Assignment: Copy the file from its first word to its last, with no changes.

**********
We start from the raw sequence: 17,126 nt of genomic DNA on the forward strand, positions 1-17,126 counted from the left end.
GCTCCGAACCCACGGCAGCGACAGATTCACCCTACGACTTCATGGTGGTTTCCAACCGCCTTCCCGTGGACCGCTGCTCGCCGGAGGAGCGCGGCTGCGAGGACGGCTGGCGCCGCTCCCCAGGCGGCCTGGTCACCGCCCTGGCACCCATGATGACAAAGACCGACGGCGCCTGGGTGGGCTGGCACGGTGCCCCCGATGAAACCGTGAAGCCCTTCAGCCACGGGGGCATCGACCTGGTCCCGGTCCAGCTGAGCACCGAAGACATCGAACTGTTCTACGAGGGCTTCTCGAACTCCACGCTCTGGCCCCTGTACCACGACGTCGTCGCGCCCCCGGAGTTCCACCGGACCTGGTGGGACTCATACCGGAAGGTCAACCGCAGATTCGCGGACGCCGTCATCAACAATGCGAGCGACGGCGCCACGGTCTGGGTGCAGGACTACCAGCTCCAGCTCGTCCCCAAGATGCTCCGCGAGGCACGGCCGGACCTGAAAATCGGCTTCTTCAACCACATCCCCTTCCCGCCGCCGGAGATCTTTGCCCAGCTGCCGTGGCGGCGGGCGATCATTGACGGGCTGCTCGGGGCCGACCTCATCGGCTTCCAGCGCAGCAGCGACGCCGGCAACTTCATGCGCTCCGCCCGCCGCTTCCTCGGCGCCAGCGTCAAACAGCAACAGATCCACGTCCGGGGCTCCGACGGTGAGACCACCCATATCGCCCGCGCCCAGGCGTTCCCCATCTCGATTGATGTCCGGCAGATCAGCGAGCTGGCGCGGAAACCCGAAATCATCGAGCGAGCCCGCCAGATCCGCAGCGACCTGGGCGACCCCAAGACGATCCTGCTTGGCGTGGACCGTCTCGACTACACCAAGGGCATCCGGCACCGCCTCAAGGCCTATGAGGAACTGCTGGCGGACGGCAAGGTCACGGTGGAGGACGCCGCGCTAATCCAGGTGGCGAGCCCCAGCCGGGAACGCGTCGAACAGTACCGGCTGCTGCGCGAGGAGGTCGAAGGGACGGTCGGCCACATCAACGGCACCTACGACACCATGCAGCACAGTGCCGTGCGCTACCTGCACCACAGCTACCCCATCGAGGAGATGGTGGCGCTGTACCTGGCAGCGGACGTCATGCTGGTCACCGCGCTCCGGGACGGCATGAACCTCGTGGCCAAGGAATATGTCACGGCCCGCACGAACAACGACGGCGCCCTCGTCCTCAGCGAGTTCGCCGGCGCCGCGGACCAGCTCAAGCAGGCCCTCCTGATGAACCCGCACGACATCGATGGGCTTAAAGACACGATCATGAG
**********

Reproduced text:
We start from the raw sequence: 17,126 nt of genomic DNA on the forward strand, positions 1-17,126 counted from the left end.
GCTCCGAACCCACGGCAGCGACAGATTCACCCTACGACTTCATGGTGGTTTCCAACCGCCTTCCCGTGGACCGCTGCTCGCCGGAGGAGCGCGGCTGCGAGGACGGCTGGCGCCGCTCCCCAGGCGGCCTGGTCACCGCCCTGGCACCCATGATGACAAAGACCGACGGCGCCTGGGTGGGCTGGCACGGTGCCCCCGATGAAACCGTGAAGCCCTTCAGCCACGGGGGCATCGACCTGGTCCCGGTCCAGCTGAGCACCGAAGACATCGAACTGTTCTACGAGGGCTTCTCGAACTCCACGCTCTGGCCCCTGTACCACGACGTCGTCGCGCCCCCGGAGTTCCACCGGACCTGGTGGGACTCATACCGGAAGGTCAACCGCAGATTCGCGGACGCCGTCATCAACAATGCGAGCGACGGCGCCACGGTCTGGGTGCAGGACTACCAGCTCCAGCTCGTCCCCAAGATGCTCCGCGAGGCACGGCCGGACCTGAAAATCGGCTTCTTCAACCACATCCCCTTCCCGCCGCCGGAGATCTTTGCCCAGCTGCCGTGGCGGCGGGCGATCATTGACGGGCTGCTCGGGGCCGACCTCATCGGCTTCCAGCGCAGCAGCGACGCCGGCAACTTCATGCGCTCCGCCCGCCGCTTCCTCGGCGCCAGCGTCAAACAGCAACAGATCCACGTCCGGGGCTCCGACGGTGAGACCACCCATATCGCCCGCGCCCAGGCGTTCCCCATCTCGATTGATGTCCGGCAGATCAGCGAGCTGGCGCGGAAACCCGAAATCATCGAGCGAGCCCGCCAGATCCGCAGCGACCTGGGCGACCCCAAGACGATCCTGCTTGGCGTGGACCGTCTCGACTACACCAAGGGCATCCGGCACCGCCTCAAGGCCTATGAGGAACTGCTGGCGGACGGCAAGGTCACGGTGGAGGACGCCGCGCTAATCCAGGTGGCGAGCCCCAGCCGGGAACGCGTCGAACAGTACCGGCTGCTGCGCGAGGAGGTCGAAGGGACGGTCGGCCACATCAACGGCACCTACGACACCATGCAGCACAGTGCCGTGCGCTACCTGCACCACAGCTACCCCATCGAGGAGATGGTGGCGCTGTACCTGGCAGCGGACGTCATGCTGGTCACCGCGCTCCGGGACGGCATGAACCTCGTGGCCAAGGAATATGTCACGGCCCGCACGAACAACGACGGCGCCCTCGTCCTCAGCGAGTTCGCCGGCGCCGCGGACCAGCTCAAGCAGGCCCTCCTGATGAACCCGCACGACATCGATGGGCTTAAAGACACGATCATGAG